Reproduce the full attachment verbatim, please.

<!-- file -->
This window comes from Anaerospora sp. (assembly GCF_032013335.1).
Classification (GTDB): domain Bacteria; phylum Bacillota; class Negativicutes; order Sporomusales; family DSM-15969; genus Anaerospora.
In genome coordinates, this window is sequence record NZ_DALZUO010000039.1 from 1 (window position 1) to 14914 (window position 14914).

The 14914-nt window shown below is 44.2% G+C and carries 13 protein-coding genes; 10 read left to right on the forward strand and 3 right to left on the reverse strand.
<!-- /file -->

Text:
This window comes from Anaerospora sp. (assembly GCF_032013335.1).
Classification (GTDB): domain Bacteria; phylum Bacillota; class Negativicutes; order Sporomusales; family DSM-15969; genus Anaerospora.
In genome coordinates, this window is sequence record NZ_DALZUO010000039.1 from 1 (window position 1) to 14914 (window position 14914).

The 14914-nt window shown below is 44.2% G+C and carries 13 protein-coding genes; 10 read left to right on the forward strand and 3 right to left on the reverse strand.